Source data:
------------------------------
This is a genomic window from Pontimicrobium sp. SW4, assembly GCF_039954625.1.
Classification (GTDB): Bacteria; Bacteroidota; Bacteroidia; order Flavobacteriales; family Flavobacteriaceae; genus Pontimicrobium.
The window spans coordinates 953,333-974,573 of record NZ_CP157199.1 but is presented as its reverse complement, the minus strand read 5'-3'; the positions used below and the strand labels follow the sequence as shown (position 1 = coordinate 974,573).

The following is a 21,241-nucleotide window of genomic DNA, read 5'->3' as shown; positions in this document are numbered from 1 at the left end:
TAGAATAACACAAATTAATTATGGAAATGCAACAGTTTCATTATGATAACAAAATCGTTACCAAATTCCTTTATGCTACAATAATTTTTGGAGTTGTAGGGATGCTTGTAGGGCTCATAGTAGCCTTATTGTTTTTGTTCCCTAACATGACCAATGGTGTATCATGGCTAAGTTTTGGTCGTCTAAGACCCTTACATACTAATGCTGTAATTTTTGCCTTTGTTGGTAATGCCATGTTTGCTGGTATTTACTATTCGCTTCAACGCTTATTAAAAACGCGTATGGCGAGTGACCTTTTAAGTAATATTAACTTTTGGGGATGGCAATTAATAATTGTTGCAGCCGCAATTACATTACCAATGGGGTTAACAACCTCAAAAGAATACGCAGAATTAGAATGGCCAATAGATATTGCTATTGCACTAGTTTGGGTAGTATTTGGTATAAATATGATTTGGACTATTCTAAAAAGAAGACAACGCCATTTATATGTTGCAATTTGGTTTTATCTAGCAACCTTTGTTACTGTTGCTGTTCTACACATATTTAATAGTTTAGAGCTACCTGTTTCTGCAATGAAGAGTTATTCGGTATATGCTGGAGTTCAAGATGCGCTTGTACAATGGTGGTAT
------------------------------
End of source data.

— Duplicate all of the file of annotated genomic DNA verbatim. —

This is a genomic window from Pontimicrobium sp. SW4, assembly GCF_039954625.1.
Classification (GTDB): Bacteria; Bacteroidota; Bacteroidia; order Flavobacteriales; family Flavobacteriaceae; genus Pontimicrobium.
The window spans coordinates 953,333-974,573 of record NZ_CP157199.1 but is presented as its reverse complement, the minus strand read 5'-3'; the positions used below and the strand labels follow the sequence as shown (position 1 = coordinate 974,573).

The following is a 21,241-nucleotide window of genomic DNA, read 5'->3' as shown; positions in this document are numbered from 1 at the left end:
TAGAATAACACAAATTAATTATGGAAATGCAACAGTTTCATTATGATAACAAAATCGTTACCAAATTCCTTTATGCTACAATAATTTTTGGAGTTGTAGGGATGCTTGTAGGGCTCATAGTAGCCTTATTGTTTTTGTTCCCTAACATGACCAATGGTGTATCATGGCTAAGTTTTGGTCGTCTAAGACCCTTACATACTAATGCTGTAATTTTTGCCTTTGTTGGTAATGCCATGTTTGCTGGTATTTACTATTCGCTTCAACGCTTATTAAAAACGCGTATGGCGAGTGACCTTTTAAGTAATATTAACTTTTGGGGATGGCAATTAATAATTGTTGCAGCCGCAATTACATTACCAATGGGGTTAACAACCTCAAAAGAATACGCAGAATTAGAATGGCCAATAGATATTGCTATTGCACTAGTTTGGGTAGTATTTGGTATAAATATGATTTGGACTATTCTAAAAAGAAGACAACGCCATTTATATGTTGCAATTTGGTTTTATCTAGCAACCTTTGTTACTGTTGCTGTTCTACACATATTTAATAGTTTAGAGCTACCTGTTTCTGCAATGAAGAGTTATTCGGTATATGCTGGAGTTCAAGATGCGCTTGTACAATGGTGGTAT